Skip to main content

CLINICAL TRIAL article

Front. Oncol., 10 September 2020
Sec. Neuro-Oncology and Neurosurgical Oncology
https://doi.org/10.3389/fonc.2020.01663

One-Year Outcome of Multiple Blood–Brain Barrier Disruptions With Temozolomide for the Treatment of Glioblastoma

So Hee Park1, Myung Ji Kim1, Hyun Ho Jung1, Won Seok Chang1, Hyun Seok Choi2, Itay Rachmilevitch3, Eyal Zadicario3 and Jin Woo Chang1*
  • 1Department of Neurosurgery, Brain Research Institute, Yonsei University College of Medicine, Seoul, South Korea
  • 2Department of Radiology, Yonsei University College of Medicine, Seoul, South Korea
  • 3InSightec, Ltd., Haifa, Israel

Introduction: To overcome the blood–brain barrier (BBB) which interferes with the effect of chemotherapeutic agents, we performed multiple disruptions of BBB (BBBD) with magnetic resonance-guided focused ultrasound on patients with glioblastoma (GBM) during standard adjuvant temozolomide (TMZ) chemotherapy [clinical trial registration no.NCT03712293 (clinicaltrials.gov)]. We report a 1-year follow-up result of BBBD with TMZ for GBM.

Methods: From September 2018 to January 2019, six patients were enrolled (four men and two women, median age: 53 years, range: 50–67 years). Of the six patients, five underwent a total of six cycles of BBBD during standard TMZ adjuvant therapy. One patient underwent three cycles of BBBD but continued with TMZ chemotherapy. The 1-year follow-up results of these six patients were reviewed.

Results: The mean follow-up duration was 15.17 ± 1.72 months. Two patients showed a recurrence of tumor at 11 and 16 months, respectively. One underwent surgery, and the other patient was restarted with TMZ chemotherapy due to the tumor location with a highly possibility of surgical complications. The survival rate up to 1 year was 100%, and the other four patients are on observation without recurrence. None of the six patients had immediate or delayed BBBD-related complications.

Conclusion: Multiple BBBDs can be regarded as a safe procedure without long-term complications, and it seems to have some survival benefits. However, since TMZ partially crosses the BBB, a further extended study with large numbers would be needed to evaluate the benefits of BBBD resulting in an increase of TMZ concentration. This study opened a new therapeutic strategy for GBM by combining BBBD with a larger molecular agent.

Introduction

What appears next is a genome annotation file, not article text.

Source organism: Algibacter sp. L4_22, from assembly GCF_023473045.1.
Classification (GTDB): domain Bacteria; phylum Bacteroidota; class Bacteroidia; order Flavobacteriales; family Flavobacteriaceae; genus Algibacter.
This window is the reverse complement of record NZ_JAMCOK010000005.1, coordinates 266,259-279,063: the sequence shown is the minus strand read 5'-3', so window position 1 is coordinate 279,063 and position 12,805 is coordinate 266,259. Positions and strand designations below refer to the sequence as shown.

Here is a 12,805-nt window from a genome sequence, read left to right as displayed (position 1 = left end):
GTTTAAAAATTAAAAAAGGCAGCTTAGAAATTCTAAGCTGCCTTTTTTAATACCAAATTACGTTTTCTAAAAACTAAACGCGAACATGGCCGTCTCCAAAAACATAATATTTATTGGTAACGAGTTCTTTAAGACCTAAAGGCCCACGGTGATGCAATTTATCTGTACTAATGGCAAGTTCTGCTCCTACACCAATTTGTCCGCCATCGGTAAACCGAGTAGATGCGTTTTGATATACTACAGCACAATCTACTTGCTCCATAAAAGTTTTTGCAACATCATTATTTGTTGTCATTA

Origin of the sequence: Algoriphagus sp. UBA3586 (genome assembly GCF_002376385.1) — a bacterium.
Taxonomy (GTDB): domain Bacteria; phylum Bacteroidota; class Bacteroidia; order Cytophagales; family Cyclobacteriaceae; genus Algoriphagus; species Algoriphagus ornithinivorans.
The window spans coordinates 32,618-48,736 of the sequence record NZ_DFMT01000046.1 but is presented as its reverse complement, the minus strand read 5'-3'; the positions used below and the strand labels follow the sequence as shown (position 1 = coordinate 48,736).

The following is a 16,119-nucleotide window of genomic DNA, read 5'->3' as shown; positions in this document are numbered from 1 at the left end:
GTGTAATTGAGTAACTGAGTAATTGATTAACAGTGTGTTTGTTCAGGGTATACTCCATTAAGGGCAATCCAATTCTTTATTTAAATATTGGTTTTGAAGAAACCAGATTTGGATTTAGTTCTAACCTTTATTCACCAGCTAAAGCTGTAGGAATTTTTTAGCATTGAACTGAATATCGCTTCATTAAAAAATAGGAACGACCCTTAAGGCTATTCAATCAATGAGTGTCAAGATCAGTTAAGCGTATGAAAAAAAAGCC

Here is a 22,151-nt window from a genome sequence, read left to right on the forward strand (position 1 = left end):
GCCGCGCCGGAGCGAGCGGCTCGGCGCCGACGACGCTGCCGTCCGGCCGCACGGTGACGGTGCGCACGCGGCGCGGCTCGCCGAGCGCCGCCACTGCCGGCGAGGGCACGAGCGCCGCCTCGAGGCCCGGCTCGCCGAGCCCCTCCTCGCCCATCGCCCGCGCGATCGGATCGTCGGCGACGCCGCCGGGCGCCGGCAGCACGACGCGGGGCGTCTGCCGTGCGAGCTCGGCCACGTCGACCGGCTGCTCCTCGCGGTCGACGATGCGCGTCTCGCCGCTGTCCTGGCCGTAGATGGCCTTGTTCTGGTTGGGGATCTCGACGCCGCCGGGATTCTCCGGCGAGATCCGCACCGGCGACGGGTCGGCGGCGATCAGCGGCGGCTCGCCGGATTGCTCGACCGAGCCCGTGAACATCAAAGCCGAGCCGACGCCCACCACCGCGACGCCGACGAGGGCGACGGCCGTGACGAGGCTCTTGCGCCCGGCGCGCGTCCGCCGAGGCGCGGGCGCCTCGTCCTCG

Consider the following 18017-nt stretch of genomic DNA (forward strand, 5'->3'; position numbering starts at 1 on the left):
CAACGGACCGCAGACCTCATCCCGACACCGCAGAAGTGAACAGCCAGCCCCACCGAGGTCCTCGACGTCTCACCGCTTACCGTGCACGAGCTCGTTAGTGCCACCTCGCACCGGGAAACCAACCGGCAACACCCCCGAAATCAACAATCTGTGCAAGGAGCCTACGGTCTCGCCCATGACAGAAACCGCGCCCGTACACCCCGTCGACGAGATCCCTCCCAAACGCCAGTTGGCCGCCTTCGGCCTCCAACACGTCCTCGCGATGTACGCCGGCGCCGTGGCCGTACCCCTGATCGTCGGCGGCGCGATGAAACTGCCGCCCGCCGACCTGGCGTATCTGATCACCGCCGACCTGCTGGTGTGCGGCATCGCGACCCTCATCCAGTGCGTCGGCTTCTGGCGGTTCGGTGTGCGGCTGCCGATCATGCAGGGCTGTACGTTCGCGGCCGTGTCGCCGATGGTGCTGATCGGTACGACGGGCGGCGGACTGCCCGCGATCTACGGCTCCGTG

Glioblastoma (GBM) is one of the most common and malignant primary brain tumors, making up 54% of all gliomas and 16% of all primary brain tumors (1). Its survival rate is low due to its aggressive nature in spite of the numerous efforts to overcome GBM with chemotherapeutic agents. Despite the use of standard treatment regimens since the 2000s, the median survival still remains to be 14 to 15 months only (2, 3).

One of the main reasons for this ineffectiveness of the chemotherapeutic agents is the presence of the blood–brain barrier (BBB). The BBB mechanically and biochemically restricts the passage of molecules. Furthermore, the peritumoral area is commonly infiltrated with tumor cells, but the BBB of this lesion is mostly intact. The infiltrative nature of GBM makes additional difficulties for the delivery of chemotherapeutic agents into the aimed targets (4).

Tumor treating fields (TTF) lead to tumor cell death or arrest, hypothetically by disrupting mitotic spindle formation and cell division with alternating electric fields to the tumor. The TTF was introduced in a pilot clinical trial for glial tumor in 2007 as a new treatment modality that is not affected by the presence of the BBB (5). A clinical trial showed some survival benefits of TTF on newly diagnosed GBM, whereas it did not show any benefit on recurrent tumors. Thus, some neuro-oncologists and neurosurgeons are still skeptical about TTF (6).

Recently, magnetic resonance-guided focused ultrasound (MRgFUS) with low-intensity energy has been attracting attention clinically as a non-invasive means of temporarily disrupting the BBB. Since it has been found that the transcranial delivery of ultrasound into the brain is feasible and low-intensity ultrasound can temporarily open the BBB, many preclinical studies have been conducted (7, 8). In the preclinical studies, the survival rate of the animal model for glial tumor or metastatic brain tumor increased when the drug was delivered with BBB disruption (BBBD) (9, 10). Since then, many clinical studies have been conducted with MRgFUS as a new modality to overcome the BBB (1113). With its safety and feasibility confirmed, we tried to disrupt the BBB to improve the therapeutic effect in GBM during six cycles of standard temozolomide (TMZ) chemotherapy period for the first time in the world (13). We hereby report the 1-year follow-up results of BBBD with MRgFUS on GBM.

Materials and Methods

Six patients were enrolled from September 2018 to January 2019. The patients who underwent grossly total surgical resection (GTR) of tumor confirmed as grade IV malignant glioma by a neuropathologist were included. The patients received BBBD during the six cycles of chemotherapy of the standard TMZ treatment regimen. One cycle was defined as 28 days, and a total of six cycles were applied in the TMZ regimen of this study. On the first cycle, 150 mg/m2 of TMZ per day was taken for the first 5 days (days 1–5). On the following 2nd to 6th cycles, a dose of 200 mg/m2 was taken as maintenance dosage for the first 5 days of each cycle. BBBD was performed on the first or the second day of the 4-week chemotherapy cycle (Figure 1).

FIGURE 1
www.frontiersin.org

Figure 1. Overview of the study. CCRT, concurrent chemoradiation therapy; BBBD, blood–brain barrier disruption; TMZ, temozolomide; MRI, magnetic resonance imaging.

The BBBD target was selected within 2 cm of the tumor margin, mainly on white matter with high signal intensity on the fluid attenuated inversion recovery images. An average of 4.4 ± 0.9 BBBD targets was selected per patient without overlapping margin by a neurosurgeon and a neuroradiologist with a pre-sonication MRI. The BBBD was performed on 1 cm3 per target and on the same targets for every cycle. BBBD was performed using the ExAblate low-frequency MRgFUS system (ExAblate Neuro Model 4000 Type 2.0 220 kHz system, InSightec, Haifa, Israel). MRgFUS was performed with an intraoperative MRI based on the stereotactic frame. Ultrasound was delivered with an intravenous injection of microbubble. The bubble activity was monitored in real-time during sonication. Sonication was performed for about 210 s per target.